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    Apparently a new feature of the modern war of terror is the shameless, blameless, overt targeting of hospitals, doctors and bed-ridden patients, all without the means of even modest self-defense.


    Following the American destruction of a Doctors Without Borders facility in Afghanistan, the Saudi targeting, using American weapons, of hospitals in Yemen, the Israeli destruction, using American weapons, of Palestian hospitals in Gaza, and the Russia/Syrian destruction of a Doctors Without Borders facility in Syria, we now have another case, perpetrated against the rules of war, international treaties and simple humanity.

    (The child shown above was injured in Gaza, 2014. Serves her right for choosing to live among terrorists, amiright?)


    Afghan security forces, possibly accompanied by NATO advisers, raided a hospital south of Kabul and abducted and then killed at least three men suspected of being insurgents.

    The raid began in Wardak Province, 100 miles from Kabul, at a hospital run by the Swedish Committee for Afghanistan, an international aid agency. Initial reports differed about whether the units involved in the four-hour raid, whose members descended from helicopters, belonged to the Afghan Army or the police. The number of casualties was also not clear, with different accounts suggesting that between three and five people had been killed.



    The Swedish Committee for Afghanistan denounced the raid, which it said the Afghan Army had conducted, as a gross violation of the Geneva Conventions.

    Yeah, whatever, how quaint.

    “Medical facilities and medical staff are to provide treatment to anyone in need, and patients are to be granted safety according to humanitarian law,” Jörgen Holmström, the Swedish group’s country director, said in a statement. “We will further investigate this violation and let those responsible be held accountable.”

    “Held accountable.” How quaint.

    A spokesman for Wardak Province’s police chief said elite police units, who were possibly accompanied by Americans, had conducted the operation.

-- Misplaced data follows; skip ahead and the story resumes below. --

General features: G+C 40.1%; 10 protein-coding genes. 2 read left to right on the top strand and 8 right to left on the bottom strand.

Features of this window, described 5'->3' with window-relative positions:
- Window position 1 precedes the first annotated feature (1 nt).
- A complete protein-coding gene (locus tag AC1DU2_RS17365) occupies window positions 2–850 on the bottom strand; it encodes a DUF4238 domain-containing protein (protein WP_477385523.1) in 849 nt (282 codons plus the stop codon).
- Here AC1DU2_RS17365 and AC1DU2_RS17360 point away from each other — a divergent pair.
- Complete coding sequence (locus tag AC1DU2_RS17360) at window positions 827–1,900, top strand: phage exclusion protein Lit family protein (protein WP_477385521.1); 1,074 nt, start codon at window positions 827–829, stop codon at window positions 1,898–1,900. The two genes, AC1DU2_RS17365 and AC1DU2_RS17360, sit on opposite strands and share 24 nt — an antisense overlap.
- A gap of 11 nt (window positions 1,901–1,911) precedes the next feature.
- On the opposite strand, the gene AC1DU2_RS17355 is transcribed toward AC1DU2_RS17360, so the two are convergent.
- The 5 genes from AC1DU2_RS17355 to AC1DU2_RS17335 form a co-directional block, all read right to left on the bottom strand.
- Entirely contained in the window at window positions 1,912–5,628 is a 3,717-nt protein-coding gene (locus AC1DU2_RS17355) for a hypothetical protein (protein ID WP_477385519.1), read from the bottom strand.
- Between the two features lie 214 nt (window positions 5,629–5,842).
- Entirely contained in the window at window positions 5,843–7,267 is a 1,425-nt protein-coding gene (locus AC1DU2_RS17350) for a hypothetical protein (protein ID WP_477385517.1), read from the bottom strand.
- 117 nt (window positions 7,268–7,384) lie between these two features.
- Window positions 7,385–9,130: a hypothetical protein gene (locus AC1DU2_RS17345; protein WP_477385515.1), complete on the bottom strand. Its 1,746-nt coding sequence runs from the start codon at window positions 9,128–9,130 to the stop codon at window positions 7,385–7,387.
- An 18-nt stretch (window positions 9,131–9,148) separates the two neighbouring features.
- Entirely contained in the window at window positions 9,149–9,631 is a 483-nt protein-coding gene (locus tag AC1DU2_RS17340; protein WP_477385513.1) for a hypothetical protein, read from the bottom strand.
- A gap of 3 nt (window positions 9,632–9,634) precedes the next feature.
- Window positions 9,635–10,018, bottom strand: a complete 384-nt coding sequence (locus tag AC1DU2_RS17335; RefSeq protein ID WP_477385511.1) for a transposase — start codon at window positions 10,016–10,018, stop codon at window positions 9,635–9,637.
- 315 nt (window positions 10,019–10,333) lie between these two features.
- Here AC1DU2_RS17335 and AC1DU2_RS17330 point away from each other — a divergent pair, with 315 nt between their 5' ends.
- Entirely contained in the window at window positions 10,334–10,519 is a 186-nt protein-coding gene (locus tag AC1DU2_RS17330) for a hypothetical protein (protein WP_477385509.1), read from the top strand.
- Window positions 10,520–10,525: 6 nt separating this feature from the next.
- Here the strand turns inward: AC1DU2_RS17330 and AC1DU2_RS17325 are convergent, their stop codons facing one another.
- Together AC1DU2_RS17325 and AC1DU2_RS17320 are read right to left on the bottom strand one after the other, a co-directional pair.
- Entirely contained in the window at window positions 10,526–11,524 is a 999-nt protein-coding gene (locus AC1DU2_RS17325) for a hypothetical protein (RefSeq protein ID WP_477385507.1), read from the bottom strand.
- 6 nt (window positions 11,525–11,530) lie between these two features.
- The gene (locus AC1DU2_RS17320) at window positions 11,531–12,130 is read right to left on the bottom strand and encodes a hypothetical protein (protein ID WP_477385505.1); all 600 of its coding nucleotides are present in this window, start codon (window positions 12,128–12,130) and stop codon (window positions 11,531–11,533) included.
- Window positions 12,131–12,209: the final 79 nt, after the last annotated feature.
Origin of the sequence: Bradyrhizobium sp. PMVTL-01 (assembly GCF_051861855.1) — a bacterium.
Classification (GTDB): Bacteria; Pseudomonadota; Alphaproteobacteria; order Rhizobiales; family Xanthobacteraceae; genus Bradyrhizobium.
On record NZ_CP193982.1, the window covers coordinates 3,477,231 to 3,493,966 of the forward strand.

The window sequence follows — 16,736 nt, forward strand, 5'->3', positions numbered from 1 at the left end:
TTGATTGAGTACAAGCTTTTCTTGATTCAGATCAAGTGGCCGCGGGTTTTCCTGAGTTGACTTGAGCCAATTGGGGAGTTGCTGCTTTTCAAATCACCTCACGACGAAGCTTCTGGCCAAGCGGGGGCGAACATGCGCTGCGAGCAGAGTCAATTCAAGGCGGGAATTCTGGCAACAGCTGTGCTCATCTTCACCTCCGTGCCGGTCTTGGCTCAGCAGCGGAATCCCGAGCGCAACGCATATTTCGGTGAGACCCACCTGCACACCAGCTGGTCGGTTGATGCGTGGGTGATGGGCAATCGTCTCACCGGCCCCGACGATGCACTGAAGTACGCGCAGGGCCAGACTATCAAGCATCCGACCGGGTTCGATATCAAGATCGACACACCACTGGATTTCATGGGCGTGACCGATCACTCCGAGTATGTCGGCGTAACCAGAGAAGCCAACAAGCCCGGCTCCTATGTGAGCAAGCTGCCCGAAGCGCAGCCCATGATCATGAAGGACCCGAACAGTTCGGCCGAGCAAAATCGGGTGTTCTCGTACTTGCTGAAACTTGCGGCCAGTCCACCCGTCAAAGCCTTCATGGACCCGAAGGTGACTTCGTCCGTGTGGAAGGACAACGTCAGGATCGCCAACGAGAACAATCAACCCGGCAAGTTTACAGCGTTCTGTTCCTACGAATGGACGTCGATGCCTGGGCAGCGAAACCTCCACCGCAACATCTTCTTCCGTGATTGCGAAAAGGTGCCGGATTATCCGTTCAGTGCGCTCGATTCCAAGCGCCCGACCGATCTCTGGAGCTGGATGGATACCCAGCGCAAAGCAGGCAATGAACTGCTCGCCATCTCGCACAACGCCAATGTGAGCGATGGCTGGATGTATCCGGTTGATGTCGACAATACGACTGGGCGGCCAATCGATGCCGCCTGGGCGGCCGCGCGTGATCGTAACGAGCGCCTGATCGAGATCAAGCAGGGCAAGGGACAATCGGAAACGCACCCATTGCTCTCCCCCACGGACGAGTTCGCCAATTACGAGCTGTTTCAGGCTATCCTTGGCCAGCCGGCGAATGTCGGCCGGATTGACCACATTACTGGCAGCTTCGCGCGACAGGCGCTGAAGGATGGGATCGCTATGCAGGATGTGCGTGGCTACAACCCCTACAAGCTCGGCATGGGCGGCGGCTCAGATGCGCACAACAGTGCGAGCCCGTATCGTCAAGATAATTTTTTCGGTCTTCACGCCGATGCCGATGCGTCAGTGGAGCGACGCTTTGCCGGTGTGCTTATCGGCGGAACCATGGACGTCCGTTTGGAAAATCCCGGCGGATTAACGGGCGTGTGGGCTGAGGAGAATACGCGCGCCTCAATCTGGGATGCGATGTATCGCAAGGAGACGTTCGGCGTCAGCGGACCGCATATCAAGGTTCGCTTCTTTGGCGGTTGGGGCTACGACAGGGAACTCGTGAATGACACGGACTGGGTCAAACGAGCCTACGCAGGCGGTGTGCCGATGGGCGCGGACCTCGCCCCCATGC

“Those killed in the hospital were all terrorists,” he said, adding that he was “happy that they were killed.”

    A spokesman for the American-led NATO coalition denied involvement. “At this point, we have no reports of any coalition operations near a hospital,” said Col. Michael T. Lawhorn.


    BONUS: The UN states Afghanistan chalked up record civilian casualties in 2015.



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    Posted in Syria

    Life Expectancy Drops for Iraqi Men

    May 14, 2011 // Comments Off on Life Expectancy Drops for Iraqi Men

    embassy in iraq Following the invasion of 2003, the US spent over $58 billion reconstructing Iraq, including a sizable investment in health care. My own PRT paid for mobile health clinics and a women’s health center, plus we arranged dozens of training sessions for Iraqi doctors and donated hundreds of thousands of dollars in medical equipment.

    Millions were spent by other units rebuilding hospitals (chief among these was a $171 million hospital in southern Iraq Laura Bush “opened” in 2004 that still has never seen a patient).

    The Tarmiyyah Hospital was another major failed construction project. The Army finished ten rooms but did not put a roof on the facility before they abandoned it for security reasons. The hospital had no power from the grid. The Iraqi Ministry of Health refused to accept the building because they did not have the staff, budget or supply systems to open the facility, and it had no roof. Cost: No one will ever know, but in the millions.

    A driving factor behind the failures was that two-thirds of Iraq’s doctors were either killed or more commonly, fled the country as civil society collapsed during the US occupation.

    As a proper metric of our failure, the World Health Organization said Friday the average life expectancy in Iraq fell to 66 years in 2009 from 68 years in 2000, when evil dictator Saddam Hussein was still in power.

    But while Iraqi girls born in 2009 – the most recent year for which figures are available – could still expect to live to 70, boys’ life expectancy dropped sharply to 62 years, compared with 65 years in 2000.

    “The figures reflect the chaos from the conflict and the impact on health systems,” said Colin Mathers, one of the coordinators of WHO’s annual World Health Statistics report.

    The idea is not just to rag on Iraq, or to pile on to tragedy. The idea is that after you spend $58 billion on reconstruction, you generally don’t want to end up with things WORSE than when you started.



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    Posted in Syria